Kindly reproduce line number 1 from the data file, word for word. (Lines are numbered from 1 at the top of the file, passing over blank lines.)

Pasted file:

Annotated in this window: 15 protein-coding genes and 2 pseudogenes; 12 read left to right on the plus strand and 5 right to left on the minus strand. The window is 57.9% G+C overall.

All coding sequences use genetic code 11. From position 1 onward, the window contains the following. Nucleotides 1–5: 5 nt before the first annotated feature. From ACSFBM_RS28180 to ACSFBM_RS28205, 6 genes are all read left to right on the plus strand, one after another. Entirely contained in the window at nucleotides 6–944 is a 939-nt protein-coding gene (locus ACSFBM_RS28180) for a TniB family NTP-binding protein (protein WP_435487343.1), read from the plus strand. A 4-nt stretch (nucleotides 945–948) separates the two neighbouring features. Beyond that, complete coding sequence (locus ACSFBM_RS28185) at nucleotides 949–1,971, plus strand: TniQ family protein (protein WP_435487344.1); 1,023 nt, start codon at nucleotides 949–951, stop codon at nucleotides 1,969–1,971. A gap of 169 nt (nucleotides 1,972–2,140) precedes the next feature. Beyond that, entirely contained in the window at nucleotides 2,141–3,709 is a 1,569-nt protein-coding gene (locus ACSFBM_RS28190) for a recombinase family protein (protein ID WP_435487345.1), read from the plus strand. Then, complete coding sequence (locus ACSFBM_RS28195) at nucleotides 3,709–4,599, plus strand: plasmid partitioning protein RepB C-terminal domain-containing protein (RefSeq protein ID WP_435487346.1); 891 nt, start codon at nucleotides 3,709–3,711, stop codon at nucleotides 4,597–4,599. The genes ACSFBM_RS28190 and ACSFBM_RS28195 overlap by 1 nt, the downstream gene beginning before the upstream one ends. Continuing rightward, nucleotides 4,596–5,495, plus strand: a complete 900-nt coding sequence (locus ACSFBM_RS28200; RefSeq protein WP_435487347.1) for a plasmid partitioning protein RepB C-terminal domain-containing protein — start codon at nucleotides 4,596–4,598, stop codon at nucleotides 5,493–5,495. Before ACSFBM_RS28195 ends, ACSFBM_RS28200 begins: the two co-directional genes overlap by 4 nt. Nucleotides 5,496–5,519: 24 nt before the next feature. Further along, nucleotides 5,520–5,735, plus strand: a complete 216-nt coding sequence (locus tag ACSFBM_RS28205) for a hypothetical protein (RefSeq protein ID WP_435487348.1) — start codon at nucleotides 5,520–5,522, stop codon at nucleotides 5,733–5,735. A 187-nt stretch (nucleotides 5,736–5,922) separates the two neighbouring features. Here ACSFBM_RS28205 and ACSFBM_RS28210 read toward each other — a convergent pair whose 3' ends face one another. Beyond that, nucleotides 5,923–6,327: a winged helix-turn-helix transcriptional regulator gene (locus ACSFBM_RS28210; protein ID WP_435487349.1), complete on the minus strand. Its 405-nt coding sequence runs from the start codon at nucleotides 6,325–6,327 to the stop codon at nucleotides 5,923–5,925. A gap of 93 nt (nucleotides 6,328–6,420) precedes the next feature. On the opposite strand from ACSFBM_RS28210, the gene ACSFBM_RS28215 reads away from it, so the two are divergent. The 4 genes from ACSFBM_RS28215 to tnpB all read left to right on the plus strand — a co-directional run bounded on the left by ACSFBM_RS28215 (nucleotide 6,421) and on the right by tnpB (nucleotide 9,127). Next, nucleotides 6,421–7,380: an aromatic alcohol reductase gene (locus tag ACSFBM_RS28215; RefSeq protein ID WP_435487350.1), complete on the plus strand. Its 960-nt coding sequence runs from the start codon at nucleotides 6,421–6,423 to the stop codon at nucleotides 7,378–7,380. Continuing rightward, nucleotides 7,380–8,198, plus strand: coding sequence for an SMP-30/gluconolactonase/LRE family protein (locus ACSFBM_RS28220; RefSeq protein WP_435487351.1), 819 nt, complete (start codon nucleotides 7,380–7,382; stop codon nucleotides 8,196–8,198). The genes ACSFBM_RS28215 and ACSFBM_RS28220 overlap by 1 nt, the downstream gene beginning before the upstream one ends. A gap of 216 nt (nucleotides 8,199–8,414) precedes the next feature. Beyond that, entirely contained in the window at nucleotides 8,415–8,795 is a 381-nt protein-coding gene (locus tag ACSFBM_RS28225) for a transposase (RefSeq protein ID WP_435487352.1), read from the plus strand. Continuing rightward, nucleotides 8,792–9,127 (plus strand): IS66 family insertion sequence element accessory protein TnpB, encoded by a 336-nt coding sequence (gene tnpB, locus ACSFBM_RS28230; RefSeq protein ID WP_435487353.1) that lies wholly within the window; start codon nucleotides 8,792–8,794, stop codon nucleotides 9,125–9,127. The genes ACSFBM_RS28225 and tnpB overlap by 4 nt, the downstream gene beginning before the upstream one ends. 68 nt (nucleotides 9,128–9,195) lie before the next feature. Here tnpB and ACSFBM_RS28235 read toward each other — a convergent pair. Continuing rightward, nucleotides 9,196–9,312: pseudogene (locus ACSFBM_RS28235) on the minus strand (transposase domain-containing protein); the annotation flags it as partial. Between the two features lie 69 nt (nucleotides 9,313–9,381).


Annotated in this window: 15 protein-coding genes and 2 pseudogenes; 12 read left to right on the plus strand and 5 right to left on the minus strand. The window is 57.9% G+C overall.